5. Does the reason we went to Iraq in the first place even matter to the situation today?

Regarding why we went to war in Iraq, there was not one single reason.  Sure, the Bush administration sold us that there were WMDs and that was really the only reason given, but it was so much more than that.  First, I need to remind the reader that EVERYONE believed Iraq had WMDs before we invaded, everyone (except Saddam).  The question wasn’t, “Does Iraq have WMDs?”, it was, “how much of a threat are those WMDs?”  So I don’t want to hear anything about Bush lied, what a crock.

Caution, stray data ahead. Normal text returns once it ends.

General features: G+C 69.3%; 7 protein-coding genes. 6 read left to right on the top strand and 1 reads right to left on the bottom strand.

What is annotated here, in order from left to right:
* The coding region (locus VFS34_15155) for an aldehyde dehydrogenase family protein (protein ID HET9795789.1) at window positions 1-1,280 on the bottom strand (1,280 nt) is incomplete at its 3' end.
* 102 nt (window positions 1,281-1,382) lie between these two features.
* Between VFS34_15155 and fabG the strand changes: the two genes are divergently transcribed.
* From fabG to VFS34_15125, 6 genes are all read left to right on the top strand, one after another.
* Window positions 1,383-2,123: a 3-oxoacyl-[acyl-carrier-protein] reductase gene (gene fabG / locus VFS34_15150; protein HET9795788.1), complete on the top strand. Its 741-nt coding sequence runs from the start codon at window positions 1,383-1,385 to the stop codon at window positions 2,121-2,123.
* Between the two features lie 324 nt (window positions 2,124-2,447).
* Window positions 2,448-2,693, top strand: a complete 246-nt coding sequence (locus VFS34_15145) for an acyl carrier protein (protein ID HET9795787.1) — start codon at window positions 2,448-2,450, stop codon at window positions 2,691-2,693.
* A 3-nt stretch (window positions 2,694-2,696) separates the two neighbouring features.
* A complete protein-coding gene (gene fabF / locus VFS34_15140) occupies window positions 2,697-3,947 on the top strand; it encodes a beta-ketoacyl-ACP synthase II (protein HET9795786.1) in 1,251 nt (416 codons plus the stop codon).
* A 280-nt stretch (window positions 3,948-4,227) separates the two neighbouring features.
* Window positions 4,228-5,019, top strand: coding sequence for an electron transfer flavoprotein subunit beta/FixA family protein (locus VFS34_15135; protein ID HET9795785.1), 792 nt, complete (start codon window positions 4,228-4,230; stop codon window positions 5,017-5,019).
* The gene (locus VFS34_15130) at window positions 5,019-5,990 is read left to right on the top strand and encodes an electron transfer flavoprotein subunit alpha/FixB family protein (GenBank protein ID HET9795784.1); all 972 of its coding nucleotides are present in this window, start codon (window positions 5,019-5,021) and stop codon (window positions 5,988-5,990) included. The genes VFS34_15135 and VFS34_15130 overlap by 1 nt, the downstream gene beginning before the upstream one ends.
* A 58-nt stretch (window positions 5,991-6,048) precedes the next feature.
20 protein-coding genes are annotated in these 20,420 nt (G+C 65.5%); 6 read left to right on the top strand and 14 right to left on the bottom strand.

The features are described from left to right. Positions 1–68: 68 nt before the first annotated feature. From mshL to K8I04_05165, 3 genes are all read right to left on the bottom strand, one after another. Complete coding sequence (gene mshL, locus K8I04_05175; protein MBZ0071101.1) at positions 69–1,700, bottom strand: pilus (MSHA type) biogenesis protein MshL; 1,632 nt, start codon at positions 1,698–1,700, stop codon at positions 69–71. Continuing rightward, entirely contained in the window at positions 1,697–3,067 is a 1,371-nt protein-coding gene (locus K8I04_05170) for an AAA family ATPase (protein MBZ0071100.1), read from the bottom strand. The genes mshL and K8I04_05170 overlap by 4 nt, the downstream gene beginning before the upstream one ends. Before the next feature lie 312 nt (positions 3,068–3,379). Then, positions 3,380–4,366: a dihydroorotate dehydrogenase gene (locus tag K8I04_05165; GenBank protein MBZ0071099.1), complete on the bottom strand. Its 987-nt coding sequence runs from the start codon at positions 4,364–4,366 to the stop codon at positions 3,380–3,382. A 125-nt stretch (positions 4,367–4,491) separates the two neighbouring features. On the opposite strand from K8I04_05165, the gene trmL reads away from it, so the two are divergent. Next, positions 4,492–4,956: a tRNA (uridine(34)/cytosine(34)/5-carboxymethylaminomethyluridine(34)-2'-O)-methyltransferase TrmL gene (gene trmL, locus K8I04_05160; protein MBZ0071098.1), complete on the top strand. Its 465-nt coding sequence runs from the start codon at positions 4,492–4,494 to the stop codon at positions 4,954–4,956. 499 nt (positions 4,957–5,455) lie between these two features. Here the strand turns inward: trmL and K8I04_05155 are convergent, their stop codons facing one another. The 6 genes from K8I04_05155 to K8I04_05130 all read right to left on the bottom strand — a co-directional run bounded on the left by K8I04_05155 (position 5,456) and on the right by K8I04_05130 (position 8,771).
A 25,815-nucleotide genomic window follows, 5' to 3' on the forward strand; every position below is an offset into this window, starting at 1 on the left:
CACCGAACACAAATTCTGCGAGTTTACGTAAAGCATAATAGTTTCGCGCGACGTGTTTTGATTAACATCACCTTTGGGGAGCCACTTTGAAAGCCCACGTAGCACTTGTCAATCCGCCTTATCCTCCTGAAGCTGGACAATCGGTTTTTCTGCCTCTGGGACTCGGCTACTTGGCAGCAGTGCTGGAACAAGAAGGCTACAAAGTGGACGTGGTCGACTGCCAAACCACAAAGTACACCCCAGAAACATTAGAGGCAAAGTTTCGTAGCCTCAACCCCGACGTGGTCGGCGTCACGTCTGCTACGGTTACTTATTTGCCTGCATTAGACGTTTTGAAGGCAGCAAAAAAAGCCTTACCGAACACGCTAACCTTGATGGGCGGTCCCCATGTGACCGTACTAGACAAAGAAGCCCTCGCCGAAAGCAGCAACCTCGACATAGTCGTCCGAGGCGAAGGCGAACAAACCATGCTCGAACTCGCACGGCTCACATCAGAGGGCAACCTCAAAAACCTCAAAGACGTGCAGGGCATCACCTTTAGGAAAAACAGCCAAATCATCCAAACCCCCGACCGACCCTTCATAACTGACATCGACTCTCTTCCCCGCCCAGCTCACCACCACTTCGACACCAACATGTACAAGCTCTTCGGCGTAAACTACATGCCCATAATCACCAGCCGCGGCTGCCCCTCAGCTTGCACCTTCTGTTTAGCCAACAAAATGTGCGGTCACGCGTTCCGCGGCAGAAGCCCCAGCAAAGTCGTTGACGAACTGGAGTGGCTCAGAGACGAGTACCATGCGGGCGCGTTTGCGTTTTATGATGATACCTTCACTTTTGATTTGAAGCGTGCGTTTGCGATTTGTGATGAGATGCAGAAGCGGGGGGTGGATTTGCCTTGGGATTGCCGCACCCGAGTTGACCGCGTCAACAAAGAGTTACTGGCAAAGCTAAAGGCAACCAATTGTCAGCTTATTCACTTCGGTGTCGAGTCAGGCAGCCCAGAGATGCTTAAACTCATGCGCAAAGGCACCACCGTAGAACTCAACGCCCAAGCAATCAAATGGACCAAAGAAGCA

Anyway, here is the list of reasons why I think we went to Iraq: 1. WMDs (9/11 was still fresh on our minds), 2. Surround Iran with U.S. forces 3. Oil and Gas, 4. Send a message to other despotic regimes (which worked magically, just about 9 months after Iraq started Libya gave up it’s WMD program, perhaps Bush’s greatest acheivement and solidified my vote for him in ’04), 5. Revenge against Saddam for trying to assassinate Bush ’41, 6. To provide freedom to the Iraqi people, 6. To finally force people to take Western threats seriously (I mean, how many times can you say, “you better do this or else” and never follow through-lookin’ at you U.N.), 7. To fight terrorists somewhere not named the United States.